Iowa farm forced to dispose of 4.2 million chickens due to bird flu outbreak

According to the Department of Agriculture, since the disease spread in 2022, 92.34 million birds have had to be euthanized.

A farm in Des Moines, Iowa, will have to euthanize 4.2 million of its laying hens after detecting a new outbreak of bird flu. These chickens join the 92.34 million birds that have had to be euthanized as a result of this disease, according to the Department of Agriculture. This disease is highly contagious and deadly among birds and has been affecting the state, whose main income derives from egg production, for two years.

Iowa is the top egg producer in the nation and has had, in recent years, its two largest outbreaks of this disease. Five million chickens had to be euthanized in Osceola County in 2022. The figure is now joined by the 4.2 million that were killed at the Des Moines farm. All of this has forced Governor Kim Reynolds to make a disaster proclamation that will last until June 27:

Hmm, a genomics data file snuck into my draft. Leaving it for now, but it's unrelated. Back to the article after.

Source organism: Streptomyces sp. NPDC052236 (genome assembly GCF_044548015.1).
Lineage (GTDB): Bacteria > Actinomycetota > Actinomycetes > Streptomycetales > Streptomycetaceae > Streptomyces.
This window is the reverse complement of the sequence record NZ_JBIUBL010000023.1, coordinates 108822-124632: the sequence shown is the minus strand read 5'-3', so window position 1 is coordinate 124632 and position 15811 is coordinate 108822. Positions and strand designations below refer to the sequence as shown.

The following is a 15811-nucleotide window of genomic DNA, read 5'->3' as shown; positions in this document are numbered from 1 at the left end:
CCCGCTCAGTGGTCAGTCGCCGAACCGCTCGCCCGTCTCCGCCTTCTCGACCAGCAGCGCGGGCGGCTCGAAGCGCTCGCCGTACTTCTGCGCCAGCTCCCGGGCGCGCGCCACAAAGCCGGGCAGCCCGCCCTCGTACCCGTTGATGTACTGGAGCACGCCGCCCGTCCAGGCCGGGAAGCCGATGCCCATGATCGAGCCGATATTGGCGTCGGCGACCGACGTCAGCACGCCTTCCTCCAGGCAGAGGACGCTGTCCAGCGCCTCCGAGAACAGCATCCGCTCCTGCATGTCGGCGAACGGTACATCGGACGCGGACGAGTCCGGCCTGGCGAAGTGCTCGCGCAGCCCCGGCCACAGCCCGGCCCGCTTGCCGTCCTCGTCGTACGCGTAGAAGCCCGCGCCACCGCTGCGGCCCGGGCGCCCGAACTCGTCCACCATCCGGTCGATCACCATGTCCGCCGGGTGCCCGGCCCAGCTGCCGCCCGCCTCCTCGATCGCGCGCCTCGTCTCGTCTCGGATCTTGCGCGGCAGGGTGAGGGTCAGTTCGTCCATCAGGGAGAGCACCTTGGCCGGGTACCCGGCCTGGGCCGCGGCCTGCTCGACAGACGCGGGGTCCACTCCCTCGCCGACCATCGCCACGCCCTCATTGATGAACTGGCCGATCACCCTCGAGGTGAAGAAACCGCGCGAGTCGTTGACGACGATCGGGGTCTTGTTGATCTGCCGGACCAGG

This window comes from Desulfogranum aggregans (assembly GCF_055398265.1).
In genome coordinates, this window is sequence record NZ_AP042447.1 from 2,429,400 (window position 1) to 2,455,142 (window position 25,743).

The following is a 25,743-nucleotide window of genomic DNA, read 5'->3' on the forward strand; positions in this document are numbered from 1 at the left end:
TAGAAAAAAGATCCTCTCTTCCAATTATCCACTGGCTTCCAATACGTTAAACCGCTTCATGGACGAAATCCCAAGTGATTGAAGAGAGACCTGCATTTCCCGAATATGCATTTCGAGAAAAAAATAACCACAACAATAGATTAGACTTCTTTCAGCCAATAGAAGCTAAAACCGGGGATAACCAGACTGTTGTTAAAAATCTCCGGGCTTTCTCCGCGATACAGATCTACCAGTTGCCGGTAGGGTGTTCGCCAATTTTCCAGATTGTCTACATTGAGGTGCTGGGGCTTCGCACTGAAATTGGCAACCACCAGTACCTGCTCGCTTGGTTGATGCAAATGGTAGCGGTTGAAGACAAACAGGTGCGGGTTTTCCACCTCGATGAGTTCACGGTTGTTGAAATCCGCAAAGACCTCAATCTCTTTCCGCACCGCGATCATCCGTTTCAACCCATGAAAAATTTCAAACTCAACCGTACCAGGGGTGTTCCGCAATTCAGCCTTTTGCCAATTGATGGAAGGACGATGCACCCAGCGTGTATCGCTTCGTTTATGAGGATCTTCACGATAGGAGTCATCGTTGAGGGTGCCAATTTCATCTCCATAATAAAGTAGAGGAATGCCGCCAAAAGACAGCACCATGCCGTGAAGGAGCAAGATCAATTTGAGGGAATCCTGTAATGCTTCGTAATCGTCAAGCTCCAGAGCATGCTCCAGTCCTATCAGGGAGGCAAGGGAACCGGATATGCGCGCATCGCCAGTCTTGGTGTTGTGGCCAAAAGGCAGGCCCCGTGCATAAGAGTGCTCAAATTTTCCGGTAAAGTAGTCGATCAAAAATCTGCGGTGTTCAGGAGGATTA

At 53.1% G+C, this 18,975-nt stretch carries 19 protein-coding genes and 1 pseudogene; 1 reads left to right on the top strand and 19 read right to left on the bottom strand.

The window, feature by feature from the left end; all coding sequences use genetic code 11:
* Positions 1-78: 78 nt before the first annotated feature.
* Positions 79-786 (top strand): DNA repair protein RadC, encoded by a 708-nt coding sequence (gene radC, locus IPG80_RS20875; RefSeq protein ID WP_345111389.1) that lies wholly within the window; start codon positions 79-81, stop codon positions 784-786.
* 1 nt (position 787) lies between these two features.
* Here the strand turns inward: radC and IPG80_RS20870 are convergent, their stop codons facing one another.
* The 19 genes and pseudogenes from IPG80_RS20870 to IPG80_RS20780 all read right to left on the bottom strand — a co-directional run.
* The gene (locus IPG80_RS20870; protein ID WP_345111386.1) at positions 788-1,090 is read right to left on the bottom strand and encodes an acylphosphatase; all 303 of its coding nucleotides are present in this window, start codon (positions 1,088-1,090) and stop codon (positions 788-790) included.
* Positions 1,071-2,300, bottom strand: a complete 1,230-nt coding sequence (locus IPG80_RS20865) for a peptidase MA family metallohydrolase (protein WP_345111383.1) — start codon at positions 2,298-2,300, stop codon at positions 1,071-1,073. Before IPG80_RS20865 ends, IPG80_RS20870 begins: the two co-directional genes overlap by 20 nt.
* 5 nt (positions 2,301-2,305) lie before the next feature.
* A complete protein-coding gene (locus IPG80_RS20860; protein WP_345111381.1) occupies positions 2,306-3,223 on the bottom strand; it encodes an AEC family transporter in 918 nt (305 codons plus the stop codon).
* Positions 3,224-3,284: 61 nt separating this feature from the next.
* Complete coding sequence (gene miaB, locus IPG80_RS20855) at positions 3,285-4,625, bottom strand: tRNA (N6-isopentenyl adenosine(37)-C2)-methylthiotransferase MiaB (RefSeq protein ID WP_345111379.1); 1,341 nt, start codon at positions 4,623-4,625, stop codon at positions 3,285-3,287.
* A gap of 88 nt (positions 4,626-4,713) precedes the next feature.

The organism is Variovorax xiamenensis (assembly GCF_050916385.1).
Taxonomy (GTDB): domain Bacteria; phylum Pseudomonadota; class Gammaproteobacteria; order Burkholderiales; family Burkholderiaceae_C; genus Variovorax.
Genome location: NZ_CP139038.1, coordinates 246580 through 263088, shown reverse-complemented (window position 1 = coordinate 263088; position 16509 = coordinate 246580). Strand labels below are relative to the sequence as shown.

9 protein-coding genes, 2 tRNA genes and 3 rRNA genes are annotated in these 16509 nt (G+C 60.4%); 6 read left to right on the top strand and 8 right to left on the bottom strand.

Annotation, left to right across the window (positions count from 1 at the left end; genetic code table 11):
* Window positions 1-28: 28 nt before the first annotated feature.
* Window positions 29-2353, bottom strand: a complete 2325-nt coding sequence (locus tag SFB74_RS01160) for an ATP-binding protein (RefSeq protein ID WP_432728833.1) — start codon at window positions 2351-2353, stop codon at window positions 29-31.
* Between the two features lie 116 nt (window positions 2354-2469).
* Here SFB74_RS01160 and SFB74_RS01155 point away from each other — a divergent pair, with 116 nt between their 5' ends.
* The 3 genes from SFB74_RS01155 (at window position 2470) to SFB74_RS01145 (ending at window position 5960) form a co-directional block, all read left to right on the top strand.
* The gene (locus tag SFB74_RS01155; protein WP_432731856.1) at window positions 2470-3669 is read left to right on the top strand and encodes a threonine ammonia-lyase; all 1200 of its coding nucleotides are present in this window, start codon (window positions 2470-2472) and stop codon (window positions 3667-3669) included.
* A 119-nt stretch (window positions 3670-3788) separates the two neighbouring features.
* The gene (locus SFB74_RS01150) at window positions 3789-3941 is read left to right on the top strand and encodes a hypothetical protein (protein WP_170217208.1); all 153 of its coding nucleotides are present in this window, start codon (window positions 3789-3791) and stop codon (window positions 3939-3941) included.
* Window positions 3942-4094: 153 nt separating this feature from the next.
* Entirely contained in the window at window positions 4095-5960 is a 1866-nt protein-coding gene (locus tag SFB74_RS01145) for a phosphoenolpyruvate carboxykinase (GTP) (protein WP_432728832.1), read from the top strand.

Gov. Kim Reynolds announced the signing of a disaster proclamation for Sioux County, Iowa effective immediately through June 27, 2024. The USDA has confirmed a positive case of highly pathogenic avian influenza (HPAI) in commercial layer chickens. This proclamation allows state resources from Iowa Homeland Security, the Iowa Department of Agriculture and Land Stewardship, and other agencies to assist with tracking and monitoring, rapid detection, containment, disposal, and disinfection. The proclamation also waives regulatory provisions related to commercial vehicles responding to affected sites.

Contagion to livestock, the real danger of bird flu

Although avian flu is deadly to birds, it poses no immediate public health concern to humans and it remains safe to consume poultry products. The real problem is when the disease is spread to livestock, since from there it can be transmitted more easily to humans.

That's what happened two weeks ago when, NBC News recalls, bird flu was detected in two dairy farm workers. After the outbreak was discovered, the livestock on that farm was investigated and it was discovered that both the milk and meat were contaminated. The same situation has been detected in several farms in up to nine states.

The problems that this disease causes when transmitted to humans, however, could soon end. A group of researchers from the University of Pennsylvania are working on a new mRNA vaccine to treat avian flu. According to the university, researchers have already achieved some success in the development of this treatment that serves to prevent the disease in humans, wild animals and livestock.